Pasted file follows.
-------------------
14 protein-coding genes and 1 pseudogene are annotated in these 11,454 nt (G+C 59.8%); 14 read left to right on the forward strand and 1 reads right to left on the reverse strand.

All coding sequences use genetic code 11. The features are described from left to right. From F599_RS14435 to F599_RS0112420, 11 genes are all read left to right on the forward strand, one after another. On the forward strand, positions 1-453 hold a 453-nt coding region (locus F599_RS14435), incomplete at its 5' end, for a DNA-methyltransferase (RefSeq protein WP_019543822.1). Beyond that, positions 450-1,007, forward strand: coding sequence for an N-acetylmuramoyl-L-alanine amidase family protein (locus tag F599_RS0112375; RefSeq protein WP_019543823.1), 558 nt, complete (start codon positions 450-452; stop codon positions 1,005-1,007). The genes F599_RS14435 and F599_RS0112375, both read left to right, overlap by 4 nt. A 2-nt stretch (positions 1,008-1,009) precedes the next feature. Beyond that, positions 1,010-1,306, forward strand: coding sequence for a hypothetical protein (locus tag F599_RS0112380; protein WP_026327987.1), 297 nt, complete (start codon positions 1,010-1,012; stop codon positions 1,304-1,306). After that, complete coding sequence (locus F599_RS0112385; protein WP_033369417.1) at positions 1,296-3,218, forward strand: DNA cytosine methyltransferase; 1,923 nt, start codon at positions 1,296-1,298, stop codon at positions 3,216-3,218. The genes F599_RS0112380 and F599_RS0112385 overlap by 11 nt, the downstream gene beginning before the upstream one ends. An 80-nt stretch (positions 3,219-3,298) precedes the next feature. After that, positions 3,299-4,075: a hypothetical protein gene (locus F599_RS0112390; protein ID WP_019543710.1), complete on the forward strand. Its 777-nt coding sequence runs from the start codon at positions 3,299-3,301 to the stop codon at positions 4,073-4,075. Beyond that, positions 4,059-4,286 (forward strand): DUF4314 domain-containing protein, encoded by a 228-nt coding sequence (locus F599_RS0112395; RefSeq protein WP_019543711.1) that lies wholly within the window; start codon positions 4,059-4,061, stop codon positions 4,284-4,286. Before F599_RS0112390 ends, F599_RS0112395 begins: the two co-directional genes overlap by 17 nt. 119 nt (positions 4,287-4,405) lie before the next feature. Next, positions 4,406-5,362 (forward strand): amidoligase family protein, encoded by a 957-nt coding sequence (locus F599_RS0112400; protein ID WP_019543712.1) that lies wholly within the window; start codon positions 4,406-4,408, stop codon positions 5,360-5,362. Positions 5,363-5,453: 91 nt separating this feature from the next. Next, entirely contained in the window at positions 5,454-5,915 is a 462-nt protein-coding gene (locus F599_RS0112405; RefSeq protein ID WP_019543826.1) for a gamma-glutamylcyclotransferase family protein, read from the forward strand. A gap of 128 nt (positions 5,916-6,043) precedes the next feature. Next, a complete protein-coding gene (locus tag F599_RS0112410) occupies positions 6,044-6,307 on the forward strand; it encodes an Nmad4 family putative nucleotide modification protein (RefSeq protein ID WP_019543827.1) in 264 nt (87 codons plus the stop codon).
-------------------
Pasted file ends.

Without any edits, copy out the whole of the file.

14 protein-coding genes and 1 pseudogene are annotated in these 11,454 nt (G+C 59.8%); 14 read left to right on the forward strand and 1 reads right to left on the reverse strand.

All coding sequences use genetic code 11. The features are described from left to right. From F599_RS14435 to F599_RS0112420, 11 genes are all read left to right on the forward strand, one after another. On the forward strand, positions 1-453 hold a 453-nt coding region (locus F599_RS14435), incomplete at its 5' end, for a DNA-methyltransferase (RefSeq protein WP_019543822.1). Beyond that, positions 450-1,007, forward strand: coding sequence for an N-acetylmuramoyl-L-alanine amidase family protein (locus tag F599_RS0112375; RefSeq protein WP_019543823.1), 558 nt, complete (start codon positions 450-452; stop codon positions 1,005-1,007). The genes F599_RS14435 and F599_RS0112375, both read left to right, overlap by 4 nt. A 2-nt stretch (positions 1,008-1,009) precedes the next feature. Beyond that, positions 1,010-1,306, forward strand: coding sequence for a hypothetical protein (locus tag F599_RS0112380; protein WP_026327987.1), 297 nt, complete (start codon positions 1,010-1,012; stop codon positions 1,304-1,306). After that, complete coding sequence (locus F599_RS0112385; protein WP_033369417.1) at positions 1,296-3,218, forward strand: DNA cytosine methyltransferase; 1,923 nt, start codon at positions 1,296-1,298, stop codon at positions 3,216-3,218. The genes F599_RS0112380 and F599_RS0112385 overlap by 11 nt, the downstream gene beginning before the upstream one ends. An 80-nt stretch (positions 3,219-3,298) precedes the next feature. After that, positions 3,299-4,075: a hypothetical protein gene (locus F599_RS0112390; protein ID WP_019543710.1), complete on the forward strand. Its 777-nt coding sequence runs from the start codon at positions 3,299-3,301 to the stop codon at positions 4,073-4,075. Beyond that, positions 4,059-4,286 (forward strand): DUF4314 domain-containing protein, encoded by a 228-nt coding sequence (locus F599_RS0112395; RefSeq protein WP_019543711.1) that lies wholly within the window; start codon positions 4,059-4,061, stop codon positions 4,284-4,286. Before F599_RS0112390 ends, F599_RS0112395 begins: the two co-directional genes overlap by 17 nt. 119 nt (positions 4,287-4,405) lie before the next feature. Next, positions 4,406-5,362 (forward strand): amidoligase family protein, encoded by a 957-nt coding sequence (locus F599_RS0112400; protein ID WP_019543712.1) that lies wholly within the window; start codon positions 4,406-4,408, stop codon positions 5,360-5,362. Positions 5,363-5,453: 91 nt separating this feature from the next. Next, entirely contained in the window at positions 5,454-5,915 is a 462-nt protein-coding gene (locus F599_RS0112405; RefSeq protein ID WP_019543826.1) for a gamma-glutamylcyclotransferase family protein, read from the forward strand. A gap of 128 nt (positions 5,916-6,043) precedes the next feature. Next, a complete protein-coding gene (locus tag F599_RS0112410) occupies positions 6,044-6,307 on the forward strand; it encodes an Nmad4 family putative nucleotide modification protein (RefSeq protein ID WP_019543827.1) in 264 nt (87 codons plus the stop codon).